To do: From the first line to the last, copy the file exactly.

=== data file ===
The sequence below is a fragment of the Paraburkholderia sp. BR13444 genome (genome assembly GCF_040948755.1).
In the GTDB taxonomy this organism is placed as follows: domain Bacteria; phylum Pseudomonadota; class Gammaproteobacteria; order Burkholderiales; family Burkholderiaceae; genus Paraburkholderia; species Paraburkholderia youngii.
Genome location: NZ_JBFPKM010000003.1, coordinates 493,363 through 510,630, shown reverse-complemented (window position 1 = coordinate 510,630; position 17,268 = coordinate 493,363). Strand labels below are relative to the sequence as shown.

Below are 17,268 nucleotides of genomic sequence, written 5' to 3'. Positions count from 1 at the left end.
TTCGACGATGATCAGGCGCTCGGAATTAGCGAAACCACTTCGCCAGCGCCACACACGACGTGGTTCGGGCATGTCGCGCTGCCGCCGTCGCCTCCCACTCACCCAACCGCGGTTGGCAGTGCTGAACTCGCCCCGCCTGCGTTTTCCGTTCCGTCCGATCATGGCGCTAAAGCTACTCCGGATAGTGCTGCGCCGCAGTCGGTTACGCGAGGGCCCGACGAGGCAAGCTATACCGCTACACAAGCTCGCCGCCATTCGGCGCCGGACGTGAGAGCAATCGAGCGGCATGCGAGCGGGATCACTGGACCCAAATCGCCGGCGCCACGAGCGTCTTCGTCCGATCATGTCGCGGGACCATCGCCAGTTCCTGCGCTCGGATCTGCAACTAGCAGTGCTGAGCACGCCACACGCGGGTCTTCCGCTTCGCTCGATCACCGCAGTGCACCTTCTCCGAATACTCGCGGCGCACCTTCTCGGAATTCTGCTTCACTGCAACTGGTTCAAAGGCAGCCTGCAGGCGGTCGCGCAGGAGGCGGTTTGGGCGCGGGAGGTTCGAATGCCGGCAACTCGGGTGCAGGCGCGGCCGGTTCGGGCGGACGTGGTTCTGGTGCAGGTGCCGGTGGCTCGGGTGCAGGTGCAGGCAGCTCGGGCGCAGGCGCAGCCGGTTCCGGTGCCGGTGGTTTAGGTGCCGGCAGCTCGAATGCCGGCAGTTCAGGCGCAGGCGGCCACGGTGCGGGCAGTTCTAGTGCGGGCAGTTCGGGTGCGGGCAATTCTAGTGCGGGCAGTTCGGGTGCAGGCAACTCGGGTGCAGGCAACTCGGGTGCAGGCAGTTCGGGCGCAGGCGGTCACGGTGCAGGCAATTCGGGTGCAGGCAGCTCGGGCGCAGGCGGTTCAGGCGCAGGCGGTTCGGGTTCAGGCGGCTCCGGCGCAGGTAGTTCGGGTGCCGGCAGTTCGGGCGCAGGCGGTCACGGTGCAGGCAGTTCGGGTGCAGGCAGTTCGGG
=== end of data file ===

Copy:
The sequence below is a fragment of the Paraburkholderia sp. BR13444 genome (genome assembly GCF_040948755.1).
In the GTDB taxonomy this organism is placed as follows: domain Bacteria; phylum Pseudomonadota; class Gammaproteobacteria; order Burkholderiales; family Burkholderiaceae; genus Paraburkholderia; species Paraburkholderia youngii.
Genome location: NZ_JBFPKM010000003.1, coordinates 493,363 through 510,630, shown reverse-complemented (window position 1 = coordinate 510,630; position 17,268 = coordinate 493,363). Strand labels below are relative to the sequence as shown.

Below are 17,268 nucleotides of genomic sequence, written 5' to 3'. Positions count from 1 at the left end.
TTCGACGATGATCAGGCGCTCGGAATTAGCGAAACCACTTCGCCAGCGCCACACACGACGTGGTTCGGGCATGTCGCGCTGCCGCCGTCGCCTCCCACTCACCCAACCGCGGTTGGCAGTGCTGAACTCGCCCCGCCTGCGTTTTCCGTTCCGTCCGATCATGGCGCTAAAGCTACTCCGGATAGTGCTGCGCCGCAGTCGGTTACGCGAGGGCCCGACGAGGCAAGCTATACCGCTACACAAGCTCGCCGCCATTCGGCGCCGGACGTGAGAGCAATCGAGCGGCATGCGAGCGGGATCACTGGACCCAAATCGCCGGCGCCACGAGCGTCTTCGTCCGATCATGTCGCGGGACCATCGCCAGTTCCTGCGCTCGGATCTGCAACTAGCAGTGCTGAGCACGCCACACGCGGGTCTTCCGCTTCGCTCGATCACCGCAGTGCACCTTCTCCGAATACTCGCGGCGCACCTTCTCGGAATTCTGCTTCACTGCAACTGGTTCAAAGGCAGCCTGCAGGCGGTCGCGCAGGAGGCGGTTTGGGCGCGGGAGGTTCGAATGCCGGCAACTCGGGTGCAGGCGCGGCCGGTTCGGGCGGACGTGGTTCTGGTGCAGGTGCCGGTGGCTCGGGTGCAGGTGCAGGCAGCTCGGGCGCAGGCGCAGCCGGTTCCGGTGCCGGTGGTTTAGGTGCCGGCAGCTCGAATGCCGGCAGTTCAGGCGCAGGCGGCCACGGTGCGGGCAGTTCTAGTGCGGGCAGTTCGGGTGCGGGCAATTCTAGTGCGGGCAGTTCGGGTGCAGGCAACTCGGGTGCAGGCAACTCGGGTGCAGGCAGTTCGGGCGCAGGCGGTCACGGTGCAGGCAATTCGGGTGCAGGCAGCTCGGGCGCAGGCGGTTCAGGCGCAGGCGGTTCGGGTTCAGGCGGCTCCGGCGCAGGTAGTTCGGGTGCCGGCAGTTCGGGCGCAGGCGGTCACGGTGCAGGCAGTTCGGGTGCAGGCAGTTCGGG